FlickNet Keyboard Tab
The 'KBD' tab provides an alternative way of driving the PC to using movements or manually triggering commands from FlickStart.
From the 'KBD' tab you can send keystrokes to the PC one by one. You can also arrange to 'hold down' qualifier keys like ALT and the Windows key while you send other keys. This provides a simple way of generating key combinations like 'shift+ctrl+left'.
Also on the 'KBD' tab is a page where you can emulate mouse operations your PC(s).
While you are on the 'KBD' tab, FlickNet is not able to send special keys (such as Ctrl, 'INS', 'PGUP') unless you tap on the buttons above the edit field on the 'KBD' tab. If you have a soft or physical keyboard, only characters acceptable to an edit field can be taken from that keyboard.
This tab functions independently of the FlickStart app and doesn't even require FlickStart to be loaded on the phone.
When you go to the 'KBD' tab it looks like this:
If you need to send keys not covered by the buttons visible, you can tap on the edit field under the buttons and your soft keyboard will pop up:
The tab has three pages of keys. You can cycle through the pages by tapping on the greenish button. A single tap gets you to the second page (which mainly contains function keys):
Tapping the greenish button again takes you to the third page (which controls the mouse emulation):
A further tap of the greenish button takes you back to the start of the cycle.
Using the 'KBD' Tab
As you tap on the soft keyboard or the buttons (eg. 'INS') the key values are sent to the PC.
The impact at the PC end depends on which keys are used and/or which PC app currently has focus (eg. which app is on top). The end result is much the same as if you had used the keys on the keyboard attached to the PC.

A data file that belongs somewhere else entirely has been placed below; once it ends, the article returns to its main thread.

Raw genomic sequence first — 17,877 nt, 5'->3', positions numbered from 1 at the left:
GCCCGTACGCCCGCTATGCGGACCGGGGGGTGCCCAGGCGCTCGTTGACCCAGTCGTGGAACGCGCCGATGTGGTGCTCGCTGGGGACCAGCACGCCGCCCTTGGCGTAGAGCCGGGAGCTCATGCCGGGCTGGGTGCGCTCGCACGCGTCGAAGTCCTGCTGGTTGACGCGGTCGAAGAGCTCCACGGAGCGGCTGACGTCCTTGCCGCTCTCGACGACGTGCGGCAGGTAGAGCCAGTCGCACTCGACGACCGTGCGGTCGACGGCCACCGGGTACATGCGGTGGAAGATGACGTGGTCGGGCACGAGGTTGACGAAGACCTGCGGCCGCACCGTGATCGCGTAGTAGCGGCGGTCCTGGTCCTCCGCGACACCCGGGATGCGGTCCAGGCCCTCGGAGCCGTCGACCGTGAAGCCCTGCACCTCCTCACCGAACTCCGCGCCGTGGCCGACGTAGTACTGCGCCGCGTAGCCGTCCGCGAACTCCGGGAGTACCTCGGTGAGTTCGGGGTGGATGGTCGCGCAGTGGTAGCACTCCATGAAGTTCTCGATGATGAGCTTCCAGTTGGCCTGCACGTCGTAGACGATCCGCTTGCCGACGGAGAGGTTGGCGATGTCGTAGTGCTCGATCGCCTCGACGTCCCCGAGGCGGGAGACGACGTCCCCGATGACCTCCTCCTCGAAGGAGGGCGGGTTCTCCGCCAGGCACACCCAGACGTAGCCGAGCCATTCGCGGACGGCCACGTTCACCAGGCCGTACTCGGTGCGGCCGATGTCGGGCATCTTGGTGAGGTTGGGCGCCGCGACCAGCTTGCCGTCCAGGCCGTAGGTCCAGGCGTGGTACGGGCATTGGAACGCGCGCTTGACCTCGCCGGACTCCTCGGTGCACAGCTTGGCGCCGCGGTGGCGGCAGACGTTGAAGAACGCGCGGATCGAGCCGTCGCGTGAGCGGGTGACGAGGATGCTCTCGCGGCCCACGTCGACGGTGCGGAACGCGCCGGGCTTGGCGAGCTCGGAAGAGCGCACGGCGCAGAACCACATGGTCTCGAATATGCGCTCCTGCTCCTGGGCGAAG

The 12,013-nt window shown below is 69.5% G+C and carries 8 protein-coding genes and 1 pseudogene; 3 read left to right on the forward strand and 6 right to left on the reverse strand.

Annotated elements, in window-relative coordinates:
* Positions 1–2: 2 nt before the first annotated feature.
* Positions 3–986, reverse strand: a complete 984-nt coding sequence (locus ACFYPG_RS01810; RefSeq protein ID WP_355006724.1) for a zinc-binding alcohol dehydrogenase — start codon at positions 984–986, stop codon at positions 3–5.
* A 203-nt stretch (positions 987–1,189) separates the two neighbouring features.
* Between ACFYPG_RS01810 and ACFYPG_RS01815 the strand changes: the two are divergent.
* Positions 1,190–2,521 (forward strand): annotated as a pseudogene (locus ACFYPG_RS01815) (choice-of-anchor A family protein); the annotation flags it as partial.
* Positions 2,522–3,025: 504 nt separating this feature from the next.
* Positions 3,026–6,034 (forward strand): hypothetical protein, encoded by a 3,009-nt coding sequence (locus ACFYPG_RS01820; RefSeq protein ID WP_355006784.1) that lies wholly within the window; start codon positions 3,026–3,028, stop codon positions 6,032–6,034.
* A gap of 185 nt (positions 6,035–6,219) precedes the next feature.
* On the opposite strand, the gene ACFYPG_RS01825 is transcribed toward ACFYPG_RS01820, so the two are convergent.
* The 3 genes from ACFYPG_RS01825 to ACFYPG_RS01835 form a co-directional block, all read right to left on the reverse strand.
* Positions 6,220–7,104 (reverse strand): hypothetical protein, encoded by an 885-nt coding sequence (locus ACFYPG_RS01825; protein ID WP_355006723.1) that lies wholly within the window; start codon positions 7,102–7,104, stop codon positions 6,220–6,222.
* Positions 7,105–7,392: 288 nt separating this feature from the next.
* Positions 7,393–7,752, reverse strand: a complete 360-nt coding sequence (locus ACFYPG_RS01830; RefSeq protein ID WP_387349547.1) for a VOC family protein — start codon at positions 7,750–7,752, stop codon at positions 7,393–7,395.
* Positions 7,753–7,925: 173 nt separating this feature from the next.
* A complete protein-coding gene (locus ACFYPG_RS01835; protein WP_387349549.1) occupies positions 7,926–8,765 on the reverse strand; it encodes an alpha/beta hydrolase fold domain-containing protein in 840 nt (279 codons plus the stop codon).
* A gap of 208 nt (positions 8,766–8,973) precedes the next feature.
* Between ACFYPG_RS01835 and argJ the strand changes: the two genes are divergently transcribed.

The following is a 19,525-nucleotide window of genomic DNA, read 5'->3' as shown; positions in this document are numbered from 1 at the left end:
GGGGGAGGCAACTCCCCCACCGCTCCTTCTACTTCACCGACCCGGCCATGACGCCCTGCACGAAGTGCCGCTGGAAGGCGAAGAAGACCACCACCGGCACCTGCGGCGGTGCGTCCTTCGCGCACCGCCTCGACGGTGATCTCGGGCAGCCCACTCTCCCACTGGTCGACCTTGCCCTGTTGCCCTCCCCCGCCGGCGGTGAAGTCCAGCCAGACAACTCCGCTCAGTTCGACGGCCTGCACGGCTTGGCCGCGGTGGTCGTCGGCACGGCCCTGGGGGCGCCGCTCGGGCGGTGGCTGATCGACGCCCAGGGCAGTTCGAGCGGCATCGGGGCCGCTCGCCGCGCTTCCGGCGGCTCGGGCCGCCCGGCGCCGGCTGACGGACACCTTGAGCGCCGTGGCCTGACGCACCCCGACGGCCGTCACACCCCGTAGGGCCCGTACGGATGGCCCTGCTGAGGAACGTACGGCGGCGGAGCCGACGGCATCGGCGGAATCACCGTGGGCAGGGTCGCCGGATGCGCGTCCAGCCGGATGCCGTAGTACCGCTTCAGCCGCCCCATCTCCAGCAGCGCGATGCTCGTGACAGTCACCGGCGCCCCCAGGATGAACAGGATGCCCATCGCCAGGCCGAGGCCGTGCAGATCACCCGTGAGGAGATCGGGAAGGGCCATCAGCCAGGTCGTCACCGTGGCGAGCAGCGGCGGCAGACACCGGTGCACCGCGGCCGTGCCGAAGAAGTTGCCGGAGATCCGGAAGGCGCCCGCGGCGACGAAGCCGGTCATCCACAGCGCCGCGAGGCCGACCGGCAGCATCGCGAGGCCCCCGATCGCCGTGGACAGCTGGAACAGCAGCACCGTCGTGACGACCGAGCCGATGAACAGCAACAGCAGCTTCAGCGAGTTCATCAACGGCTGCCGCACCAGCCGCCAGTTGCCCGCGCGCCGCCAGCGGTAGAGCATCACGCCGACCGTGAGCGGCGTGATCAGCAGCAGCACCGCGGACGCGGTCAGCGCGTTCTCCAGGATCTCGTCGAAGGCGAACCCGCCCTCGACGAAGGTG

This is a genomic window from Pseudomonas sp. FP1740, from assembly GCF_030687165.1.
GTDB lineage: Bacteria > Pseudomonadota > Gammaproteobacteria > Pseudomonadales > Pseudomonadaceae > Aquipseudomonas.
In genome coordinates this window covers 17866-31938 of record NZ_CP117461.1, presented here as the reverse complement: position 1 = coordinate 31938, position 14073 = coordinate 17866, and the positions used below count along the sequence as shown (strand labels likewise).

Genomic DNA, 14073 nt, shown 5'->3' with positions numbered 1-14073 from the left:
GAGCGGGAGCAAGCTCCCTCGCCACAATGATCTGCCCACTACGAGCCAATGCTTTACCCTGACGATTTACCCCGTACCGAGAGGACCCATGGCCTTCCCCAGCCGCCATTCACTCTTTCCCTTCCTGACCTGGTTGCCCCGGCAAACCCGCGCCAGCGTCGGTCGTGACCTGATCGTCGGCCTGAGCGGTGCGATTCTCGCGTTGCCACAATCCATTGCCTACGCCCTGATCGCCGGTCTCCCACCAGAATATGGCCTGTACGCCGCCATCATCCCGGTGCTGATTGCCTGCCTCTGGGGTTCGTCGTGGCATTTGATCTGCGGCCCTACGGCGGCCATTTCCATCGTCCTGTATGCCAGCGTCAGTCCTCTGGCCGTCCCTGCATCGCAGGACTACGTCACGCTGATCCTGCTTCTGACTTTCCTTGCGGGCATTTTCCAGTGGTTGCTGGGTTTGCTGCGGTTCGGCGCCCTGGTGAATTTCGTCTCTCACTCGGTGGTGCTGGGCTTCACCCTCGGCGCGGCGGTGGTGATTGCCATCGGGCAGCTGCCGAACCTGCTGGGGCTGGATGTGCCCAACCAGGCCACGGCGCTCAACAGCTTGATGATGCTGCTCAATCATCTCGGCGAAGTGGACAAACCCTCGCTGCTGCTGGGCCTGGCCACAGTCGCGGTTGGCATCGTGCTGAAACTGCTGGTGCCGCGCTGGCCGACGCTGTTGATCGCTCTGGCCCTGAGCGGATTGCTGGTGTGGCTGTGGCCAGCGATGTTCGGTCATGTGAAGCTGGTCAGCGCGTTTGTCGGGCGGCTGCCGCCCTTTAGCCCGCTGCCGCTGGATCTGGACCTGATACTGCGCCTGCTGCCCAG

Of course the buttons/'soft keyboard' combination is rather different to a physical PC keyboard (no matter which keyboard app you use), so we need to indicate some of the differences.
Qualifier keys : Shift, Ctrl, Alt, Windows logo
First we should look at the qualifier key buttons: Shift, Ctrl, Alt and the Windows logo key at the top of the rows of buttons. FlickNet provides access to those in the form of 'sticky buttons'.
When you tap one of the qualifier key buttons mentioned above, the button starts blinking. This indicates that the qualifier key is being held down at the PC. Here is an image caught mid-blink while the Ctrl key is being 'held down':
Multiple qualifier keys can be 'held down' at the same time. If you tap 'SHIFT' then tap 'CTRL' for instance, both buttons will start blinking. This indicates that both the 'Shift' key and the 'Ctrl' key are being held down at the PC end.
If you tap a blinking qualifier button, the key is 'released' at the PC end and stops blinking at the phone end. Confusion will reign if you use the qualifier key buttons in FlickNet at the same time as someone uses qualifier keys on the physical PC keyboard!
While a qualifier key is 'held down' other keys can be sent including those from a soft keyboard. The qualifier keys will be applied at the PC end to any of the other keys. For example if the 'WIN' button on the phone is tapped and starts blinking and 'r' is tapped on the soft keyboard the result at the PC end is that the 'Run' dialog will appear.
You should make sure you turn off qualifier keys after you have finished with them, especially if you go back to the PC keyboard.
If you leave your finger on a non-qualifier button rather than tapping it, the key will start to auto-repeat until you remove your finger.
The auto-repeat rate is defined inside Windows on the PC(s) that are receiving the keystrokes.